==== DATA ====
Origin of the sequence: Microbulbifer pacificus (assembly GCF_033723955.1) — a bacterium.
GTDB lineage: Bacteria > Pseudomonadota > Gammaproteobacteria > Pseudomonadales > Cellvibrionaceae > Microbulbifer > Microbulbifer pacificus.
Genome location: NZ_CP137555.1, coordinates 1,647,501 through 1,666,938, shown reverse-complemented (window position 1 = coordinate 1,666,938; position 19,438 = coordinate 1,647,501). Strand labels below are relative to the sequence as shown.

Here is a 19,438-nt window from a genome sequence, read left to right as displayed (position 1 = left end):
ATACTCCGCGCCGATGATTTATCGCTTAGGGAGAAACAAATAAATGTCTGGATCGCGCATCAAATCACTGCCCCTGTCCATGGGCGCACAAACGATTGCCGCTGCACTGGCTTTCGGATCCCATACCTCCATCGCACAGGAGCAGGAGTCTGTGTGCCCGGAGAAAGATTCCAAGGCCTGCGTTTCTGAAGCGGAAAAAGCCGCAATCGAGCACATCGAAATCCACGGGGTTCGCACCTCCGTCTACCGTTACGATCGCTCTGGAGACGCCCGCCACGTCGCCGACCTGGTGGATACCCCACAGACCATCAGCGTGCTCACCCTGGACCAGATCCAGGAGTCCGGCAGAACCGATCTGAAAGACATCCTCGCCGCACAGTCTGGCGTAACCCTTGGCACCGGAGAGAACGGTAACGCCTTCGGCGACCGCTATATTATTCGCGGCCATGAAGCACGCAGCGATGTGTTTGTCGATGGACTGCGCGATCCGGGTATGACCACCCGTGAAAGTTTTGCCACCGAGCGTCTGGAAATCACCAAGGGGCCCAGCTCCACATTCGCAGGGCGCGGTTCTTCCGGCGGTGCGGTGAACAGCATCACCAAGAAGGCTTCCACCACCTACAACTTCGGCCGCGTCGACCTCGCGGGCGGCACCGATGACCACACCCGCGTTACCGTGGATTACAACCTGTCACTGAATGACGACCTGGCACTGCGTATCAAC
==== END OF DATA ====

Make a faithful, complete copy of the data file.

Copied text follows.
Origin of the sequence: Microbulbifer pacificus (assembly GCF_033723955.1) — a bacterium.
GTDB lineage: Bacteria > Pseudomonadota > Gammaproteobacteria > Pseudomonadales > Cellvibrionaceae > Microbulbifer > Microbulbifer pacificus.
Genome location: NZ_CP137555.1, coordinates 1,647,501 through 1,666,938, shown reverse-complemented (window position 1 = coordinate 1,666,938; position 19,438 = coordinate 1,647,501). Strand labels below are relative to the sequence as shown.

Here is a 19,438-nt window from a genome sequence, read left to right as displayed (position 1 = left end):
ATACTCCGCGCCGATGATTTATCGCTTAGGGAGAAACAAATAAATGTCTGGATCGCGCATCAAATCACTGCCCCTGTCCATGGGCGCACAAACGATTGCCGCTGCACTGGCTTTCGGATCCCATACCTCCATCGCACAGGAGCAGGAGTCTGTGTGCCCGGAGAAAGATTCCAAGGCCTGCGTTTCTGAAGCGGAAAAAGCCGCAATCGAGCACATCGAAATCCACGGGGTTCGCACCTCCGTCTACCGTTACGATCGCTCTGGAGACGCCCGCCACGTCGCCGACCTGGTGGATACCCCACAGACCATCAGCGTGCTCACCCTGGACCAGATCCAGGAGTCCGGCAGAACCGATCTGAAAGACATCCTCGCCGCACAGTCTGGCGTAACCCTTGGCACCGGAGAGAACGGTAACGCCTTCGGCGACCGCTATATTATTCGCGGCCATGAAGCACGCAGCGATGTGTTTGTCGATGGACTGCGCGATCCGGGTATGACCACCCGTGAAAGTTTTGCCACCGAGCGTCTGGAAATCACCAAGGGGCCCAGCTCCACATTCGCAGGGCGCGGTTCTTCCGGCGGTGCGGTGAACAGCATCACCAAGAAGGCTTCCACCACCTACAACTTCGGCCGCGTCGACCTCGCGGGCGGCACCGATGACCACACCCGCGTTACCGTGGATTACAACCTGTCACTGAATGACGACCTGGCACTGCGTATCAAC